“Those who send freight by road even when they’re next door to a port aren’t doing so because they’re not interested in the environment or in sending goods by sea,” she say.
“They choose the best solution for their clients and their product. That’s why we must ensure maritime transport becomes more competitive.”
Making ships attractive
Askildsen, Marskar and the other representatives from the transport-related government agencies have therefore come up with some proposals to encourage a shift from road haulage.
“We believe it’s possible to boost maritime freight through incentive schemes,” explains Askildsen, and says that one suggestion is directed at shipping companies.
“This involves developing new transport offers or upgrading existing ones. An important reason why many choose road haulage is that maritime services are too infrequent, we found.”
Shipping companies which qualify for grants must be able to document an environmental gain from transporting consignments by sea.
Another idea is to support the development of efficient and environmentally acceptable ports. That proposal also appears in the national transport plan’s planning document.
In addition, the freight analysis revealed that maintaining a decentralised port structure is important for getting as much cargo as possible onto ships.
NOK 9.4 million in grants – double the figure for 2015 – was allocated by the NCA in February 2016 to support port collaboration as part of efforts to make the sector competitive.
Environmental and climate considerations have been given an important place in the freight analysis and the national transport plan’s planning document.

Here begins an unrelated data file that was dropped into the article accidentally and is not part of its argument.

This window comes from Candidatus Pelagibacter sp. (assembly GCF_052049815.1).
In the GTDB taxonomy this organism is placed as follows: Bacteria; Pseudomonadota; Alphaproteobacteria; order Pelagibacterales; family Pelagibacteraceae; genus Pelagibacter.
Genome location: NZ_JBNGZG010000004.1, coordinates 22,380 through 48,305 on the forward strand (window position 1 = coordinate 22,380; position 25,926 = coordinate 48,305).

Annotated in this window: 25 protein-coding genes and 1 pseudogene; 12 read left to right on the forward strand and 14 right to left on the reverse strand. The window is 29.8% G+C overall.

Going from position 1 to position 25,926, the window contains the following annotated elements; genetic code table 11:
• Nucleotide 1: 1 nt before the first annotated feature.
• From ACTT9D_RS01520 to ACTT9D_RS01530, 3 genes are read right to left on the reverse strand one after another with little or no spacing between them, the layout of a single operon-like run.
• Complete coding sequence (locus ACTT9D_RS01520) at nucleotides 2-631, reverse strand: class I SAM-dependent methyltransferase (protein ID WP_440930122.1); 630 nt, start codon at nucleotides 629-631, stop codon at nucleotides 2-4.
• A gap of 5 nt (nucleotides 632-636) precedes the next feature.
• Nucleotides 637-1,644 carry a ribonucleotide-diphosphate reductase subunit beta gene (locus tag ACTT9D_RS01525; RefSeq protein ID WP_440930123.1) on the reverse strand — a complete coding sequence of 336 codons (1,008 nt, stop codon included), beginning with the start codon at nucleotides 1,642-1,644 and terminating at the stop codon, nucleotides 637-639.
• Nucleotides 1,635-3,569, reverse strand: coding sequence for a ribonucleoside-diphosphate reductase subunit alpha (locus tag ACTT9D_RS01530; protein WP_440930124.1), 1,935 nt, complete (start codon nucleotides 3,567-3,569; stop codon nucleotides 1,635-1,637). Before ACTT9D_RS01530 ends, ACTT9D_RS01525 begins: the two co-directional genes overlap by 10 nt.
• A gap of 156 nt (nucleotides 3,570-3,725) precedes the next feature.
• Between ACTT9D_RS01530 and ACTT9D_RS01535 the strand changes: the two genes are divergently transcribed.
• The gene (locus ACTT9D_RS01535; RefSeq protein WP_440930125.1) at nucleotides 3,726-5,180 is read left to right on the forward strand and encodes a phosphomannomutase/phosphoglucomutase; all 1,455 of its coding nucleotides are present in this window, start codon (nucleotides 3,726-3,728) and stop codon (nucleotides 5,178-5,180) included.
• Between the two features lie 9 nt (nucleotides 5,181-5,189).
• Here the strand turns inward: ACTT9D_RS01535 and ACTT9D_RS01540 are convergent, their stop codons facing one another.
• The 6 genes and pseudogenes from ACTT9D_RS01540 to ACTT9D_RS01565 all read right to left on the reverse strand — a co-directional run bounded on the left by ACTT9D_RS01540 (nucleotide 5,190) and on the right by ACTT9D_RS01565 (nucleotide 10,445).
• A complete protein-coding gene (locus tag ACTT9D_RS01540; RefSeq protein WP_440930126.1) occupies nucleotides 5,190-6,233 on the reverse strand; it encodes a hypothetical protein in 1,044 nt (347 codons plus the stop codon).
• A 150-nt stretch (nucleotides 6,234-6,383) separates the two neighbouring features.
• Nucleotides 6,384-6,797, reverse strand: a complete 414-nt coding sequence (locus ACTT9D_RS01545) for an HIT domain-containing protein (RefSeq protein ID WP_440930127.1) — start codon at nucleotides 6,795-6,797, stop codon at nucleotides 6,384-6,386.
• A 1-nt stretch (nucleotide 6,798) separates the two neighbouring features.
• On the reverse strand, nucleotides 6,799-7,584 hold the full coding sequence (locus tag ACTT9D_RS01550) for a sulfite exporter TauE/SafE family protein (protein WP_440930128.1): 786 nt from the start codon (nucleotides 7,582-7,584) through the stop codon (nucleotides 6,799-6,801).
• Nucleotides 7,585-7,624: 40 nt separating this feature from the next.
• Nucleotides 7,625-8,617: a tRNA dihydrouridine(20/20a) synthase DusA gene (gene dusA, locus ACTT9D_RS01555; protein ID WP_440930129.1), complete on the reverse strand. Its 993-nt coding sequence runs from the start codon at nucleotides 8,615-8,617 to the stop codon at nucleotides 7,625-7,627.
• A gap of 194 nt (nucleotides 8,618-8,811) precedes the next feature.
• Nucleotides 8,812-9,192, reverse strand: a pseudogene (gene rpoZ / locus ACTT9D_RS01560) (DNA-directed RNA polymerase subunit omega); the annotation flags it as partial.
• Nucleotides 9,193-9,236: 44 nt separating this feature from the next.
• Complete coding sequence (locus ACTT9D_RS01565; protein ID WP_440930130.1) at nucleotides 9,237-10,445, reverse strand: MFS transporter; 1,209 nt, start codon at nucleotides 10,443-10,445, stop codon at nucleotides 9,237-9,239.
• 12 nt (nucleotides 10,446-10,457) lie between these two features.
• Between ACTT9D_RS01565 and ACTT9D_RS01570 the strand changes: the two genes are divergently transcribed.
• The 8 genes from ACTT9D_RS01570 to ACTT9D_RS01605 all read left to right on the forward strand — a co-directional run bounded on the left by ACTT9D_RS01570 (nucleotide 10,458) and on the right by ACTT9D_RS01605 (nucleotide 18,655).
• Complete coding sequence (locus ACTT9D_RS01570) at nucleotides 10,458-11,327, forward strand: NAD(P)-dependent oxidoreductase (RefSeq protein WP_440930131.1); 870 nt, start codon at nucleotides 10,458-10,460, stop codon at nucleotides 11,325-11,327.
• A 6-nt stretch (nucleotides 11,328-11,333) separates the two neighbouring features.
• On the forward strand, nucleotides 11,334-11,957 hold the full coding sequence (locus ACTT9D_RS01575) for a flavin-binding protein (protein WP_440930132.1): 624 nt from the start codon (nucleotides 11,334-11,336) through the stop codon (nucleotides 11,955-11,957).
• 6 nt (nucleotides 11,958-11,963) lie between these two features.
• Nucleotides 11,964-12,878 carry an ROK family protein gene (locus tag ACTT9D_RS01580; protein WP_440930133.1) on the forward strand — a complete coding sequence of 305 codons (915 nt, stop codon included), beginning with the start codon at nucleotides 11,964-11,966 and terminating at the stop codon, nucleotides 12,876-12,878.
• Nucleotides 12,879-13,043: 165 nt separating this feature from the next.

Sea and rail shipments are more environment-friendly than road haulage, and obtaining a shift away from the latter forms part of efforts to create a sustainable society.
“An environment-friendly transport system must be climate-neutral in 2050 and have halved greenhouse gas emissions as early as 2030,” says Marskar, who is very concerned with these issues.
“We must look at how we can make all forms of freighting greener. That applies not least to ships, which account for 80 per cent of all transport work.”
She feels that things are moving in the right direction. Reaching Norway’s climate goals looks much more likely than when work began on the freight analysis because of rapid technological progress and greater knowledge of the available opportunities.
A ship scrap deposit tax, like the one Norway introduced for cars in 1978, is envisaged in the national transport plan’s planning document. The aim would be to encourage reinvestment in more efficient and less polluting vessels.
“[This] is seen as an important measure for more environment-friendly maritime transport,” the document states. “It will help to promote efficiency as well as a possible restructuring of an aging and fragmented coastal cargo fleet.”
Although shipping is the form of transport with the fewest disadvantages for society, it must not be used as an excuse for doing nothing.
“Rapid technological advances are now being made in reducing emissions and discharges from means of transport,” observes Dimmen.
“Since it takes longer to renew a fleet of ships than is required for freight vehicles on land, however, we need incentives to speed up the process.
“This will help to ensure that transferring freight from road to sea, where it is possible, remains the right way to proceed environmentally in the long term.”